Differences of opinion, beliefs and convictions are encouraged to be shared and discussed in a civil society. In higher education, these differences are allegedly encouraged in all venues, from the classroom to the governing board room. Yet conservative viewpoints are not welcomed in the Maricopa County Community Colleges and there are a series of events, including our recent election, that illustrate efforts to silence anything but a liberal perspective.
I am proud and grateful for the trust voters in District 2 placed in me to represent their views over the past six years. I worked hard to support fiscal responsibility, student success, four-year baccalaureate programs, as well as student safety. Granted, I pushed the envelope, and even though board positions are non-partisan, liberals didn’t like that. But I believe it is my responsibility to challenge the status quo when I believe it is wrong and not just be a “yes man” for the sake of getting along.
Those who have criticized me for being too tough and for speaking my mind worked hard to twist the situation to meet their agenda. They have wasted taxpayer dollars asserting all kinds of charges, but none of the allegations was found to be in violation of any policy or law.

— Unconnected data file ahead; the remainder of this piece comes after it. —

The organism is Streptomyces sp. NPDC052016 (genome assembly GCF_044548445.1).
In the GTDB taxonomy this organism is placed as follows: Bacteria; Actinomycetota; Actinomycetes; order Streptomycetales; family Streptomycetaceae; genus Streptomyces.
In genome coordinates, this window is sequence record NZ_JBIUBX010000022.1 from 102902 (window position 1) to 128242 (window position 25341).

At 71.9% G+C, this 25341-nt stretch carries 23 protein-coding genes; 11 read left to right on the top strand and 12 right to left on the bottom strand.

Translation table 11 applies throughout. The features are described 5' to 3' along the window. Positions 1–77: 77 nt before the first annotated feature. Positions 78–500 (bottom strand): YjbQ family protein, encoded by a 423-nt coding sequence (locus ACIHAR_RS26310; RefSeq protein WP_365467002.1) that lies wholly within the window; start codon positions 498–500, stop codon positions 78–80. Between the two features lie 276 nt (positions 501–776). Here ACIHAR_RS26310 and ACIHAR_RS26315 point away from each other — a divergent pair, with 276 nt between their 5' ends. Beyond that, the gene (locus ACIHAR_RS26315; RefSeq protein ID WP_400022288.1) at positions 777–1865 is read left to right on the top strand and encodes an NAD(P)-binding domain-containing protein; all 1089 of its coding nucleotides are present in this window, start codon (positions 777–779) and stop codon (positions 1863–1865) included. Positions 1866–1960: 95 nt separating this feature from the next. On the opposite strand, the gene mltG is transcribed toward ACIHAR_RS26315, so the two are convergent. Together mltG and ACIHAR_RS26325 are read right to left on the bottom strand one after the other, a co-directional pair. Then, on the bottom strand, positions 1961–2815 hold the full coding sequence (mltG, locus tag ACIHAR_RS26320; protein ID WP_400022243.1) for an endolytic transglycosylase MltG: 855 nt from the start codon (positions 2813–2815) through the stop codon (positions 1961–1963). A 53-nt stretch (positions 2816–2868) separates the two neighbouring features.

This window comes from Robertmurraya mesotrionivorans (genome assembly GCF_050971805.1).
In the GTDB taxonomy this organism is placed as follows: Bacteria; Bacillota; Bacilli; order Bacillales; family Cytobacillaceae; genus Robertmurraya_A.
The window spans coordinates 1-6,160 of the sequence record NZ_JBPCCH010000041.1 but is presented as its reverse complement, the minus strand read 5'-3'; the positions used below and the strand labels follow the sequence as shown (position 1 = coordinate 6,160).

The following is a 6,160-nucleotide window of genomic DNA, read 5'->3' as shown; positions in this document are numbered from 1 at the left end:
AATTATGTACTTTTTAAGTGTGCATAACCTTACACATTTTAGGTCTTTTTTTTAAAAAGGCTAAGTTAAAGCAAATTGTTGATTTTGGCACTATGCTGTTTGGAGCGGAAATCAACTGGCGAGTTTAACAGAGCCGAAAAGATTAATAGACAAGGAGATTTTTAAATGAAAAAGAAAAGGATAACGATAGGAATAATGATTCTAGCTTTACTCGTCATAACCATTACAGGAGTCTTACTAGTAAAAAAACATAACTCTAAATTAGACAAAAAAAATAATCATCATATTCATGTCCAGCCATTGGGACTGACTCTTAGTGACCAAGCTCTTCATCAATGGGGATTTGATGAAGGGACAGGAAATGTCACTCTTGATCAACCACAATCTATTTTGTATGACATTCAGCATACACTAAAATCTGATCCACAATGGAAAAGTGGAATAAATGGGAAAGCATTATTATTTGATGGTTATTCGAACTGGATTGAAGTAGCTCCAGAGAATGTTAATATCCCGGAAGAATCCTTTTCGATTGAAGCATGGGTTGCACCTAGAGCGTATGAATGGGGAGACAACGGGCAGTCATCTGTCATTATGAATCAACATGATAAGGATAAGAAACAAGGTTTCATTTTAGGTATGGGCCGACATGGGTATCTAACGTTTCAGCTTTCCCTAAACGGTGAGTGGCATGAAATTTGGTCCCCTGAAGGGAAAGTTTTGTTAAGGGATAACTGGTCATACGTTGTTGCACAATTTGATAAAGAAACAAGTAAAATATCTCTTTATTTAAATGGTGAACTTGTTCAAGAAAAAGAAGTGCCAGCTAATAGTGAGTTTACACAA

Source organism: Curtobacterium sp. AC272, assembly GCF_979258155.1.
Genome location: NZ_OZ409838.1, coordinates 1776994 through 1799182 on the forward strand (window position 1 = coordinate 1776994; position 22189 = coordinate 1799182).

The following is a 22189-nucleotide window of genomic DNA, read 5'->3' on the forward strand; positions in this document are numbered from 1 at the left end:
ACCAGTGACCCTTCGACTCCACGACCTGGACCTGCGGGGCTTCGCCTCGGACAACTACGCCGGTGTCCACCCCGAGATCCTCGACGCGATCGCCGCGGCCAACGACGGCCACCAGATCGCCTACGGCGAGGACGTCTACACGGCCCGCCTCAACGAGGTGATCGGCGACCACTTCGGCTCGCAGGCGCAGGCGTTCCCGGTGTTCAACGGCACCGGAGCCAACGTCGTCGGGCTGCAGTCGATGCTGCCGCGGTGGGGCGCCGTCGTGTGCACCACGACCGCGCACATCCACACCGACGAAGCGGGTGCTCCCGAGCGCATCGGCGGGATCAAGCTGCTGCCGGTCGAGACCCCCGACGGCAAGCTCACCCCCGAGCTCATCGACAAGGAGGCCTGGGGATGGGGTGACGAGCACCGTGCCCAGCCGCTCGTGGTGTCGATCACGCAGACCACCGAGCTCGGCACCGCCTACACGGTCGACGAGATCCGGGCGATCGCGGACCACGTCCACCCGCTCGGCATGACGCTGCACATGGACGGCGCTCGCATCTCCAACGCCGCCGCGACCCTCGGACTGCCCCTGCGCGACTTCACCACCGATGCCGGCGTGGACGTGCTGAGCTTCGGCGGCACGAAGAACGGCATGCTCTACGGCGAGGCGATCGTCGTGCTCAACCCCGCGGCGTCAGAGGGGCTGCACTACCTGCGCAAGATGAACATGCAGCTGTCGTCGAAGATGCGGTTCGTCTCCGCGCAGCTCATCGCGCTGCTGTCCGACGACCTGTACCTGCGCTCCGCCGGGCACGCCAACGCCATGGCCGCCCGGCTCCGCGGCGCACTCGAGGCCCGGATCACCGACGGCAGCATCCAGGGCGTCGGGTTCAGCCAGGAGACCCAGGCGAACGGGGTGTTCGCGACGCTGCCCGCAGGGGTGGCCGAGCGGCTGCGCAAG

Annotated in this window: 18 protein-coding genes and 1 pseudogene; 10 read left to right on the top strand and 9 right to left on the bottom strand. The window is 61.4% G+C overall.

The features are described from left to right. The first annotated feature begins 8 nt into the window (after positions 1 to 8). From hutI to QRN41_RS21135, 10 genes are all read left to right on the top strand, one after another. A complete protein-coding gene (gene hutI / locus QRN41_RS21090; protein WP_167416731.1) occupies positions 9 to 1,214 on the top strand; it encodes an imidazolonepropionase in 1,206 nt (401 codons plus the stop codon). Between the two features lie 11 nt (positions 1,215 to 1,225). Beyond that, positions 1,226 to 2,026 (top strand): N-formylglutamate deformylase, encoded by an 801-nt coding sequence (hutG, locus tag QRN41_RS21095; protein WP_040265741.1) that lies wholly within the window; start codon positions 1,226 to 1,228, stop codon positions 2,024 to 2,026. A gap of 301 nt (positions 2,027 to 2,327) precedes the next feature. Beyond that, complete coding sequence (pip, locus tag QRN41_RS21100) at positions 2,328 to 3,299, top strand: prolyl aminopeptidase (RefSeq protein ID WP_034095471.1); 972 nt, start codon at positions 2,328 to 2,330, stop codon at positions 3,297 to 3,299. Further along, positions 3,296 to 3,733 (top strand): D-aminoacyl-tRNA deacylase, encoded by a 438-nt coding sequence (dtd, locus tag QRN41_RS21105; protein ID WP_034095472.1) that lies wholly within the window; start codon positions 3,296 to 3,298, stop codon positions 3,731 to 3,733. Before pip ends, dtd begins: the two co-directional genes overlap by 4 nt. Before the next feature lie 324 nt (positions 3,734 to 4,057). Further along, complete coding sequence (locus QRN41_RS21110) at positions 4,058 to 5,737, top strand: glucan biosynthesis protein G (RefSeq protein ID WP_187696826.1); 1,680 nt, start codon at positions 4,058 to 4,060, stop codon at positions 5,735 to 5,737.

Opposition to my conservative perspective prompted the faculty political action committee, with the underground support of administration, to recruit a liberal candidate for my post. They rallied the liberal troops and campaigned tirelessly to get me out of the way. The largest local paper in the Valley refused to run a story that included my point of view and instead crafted a hit piece against me just days before the election.
Getting me out of the way will also give the chancellor and his staff fewer eyes to scrutinize the aggressive savings plan for the district following a comprehensive effectiveness and efficiency review. The study identified up to $48 million in savings each year, but the chancellor and his team have worked hard to blow holes in the project because it killed too many sacred cows.
I have personally and publicly wished my successor much success. I want him to succeed because I continue to support the core work of the community colleges and I continue to have great respect for the office. What I hope the entire governing board and the public will have the courage to continue to do is question runaway spending, unnecessary land acquisition, the continuation of needless and unsuccessful programs, and provide real equity and fairness for all students and employees and not just for “diverse” populations at the expense of others.
— Jerry D. Walker is a Mesa resident and a former member of the Maricopa County Community Colleges Governing Board.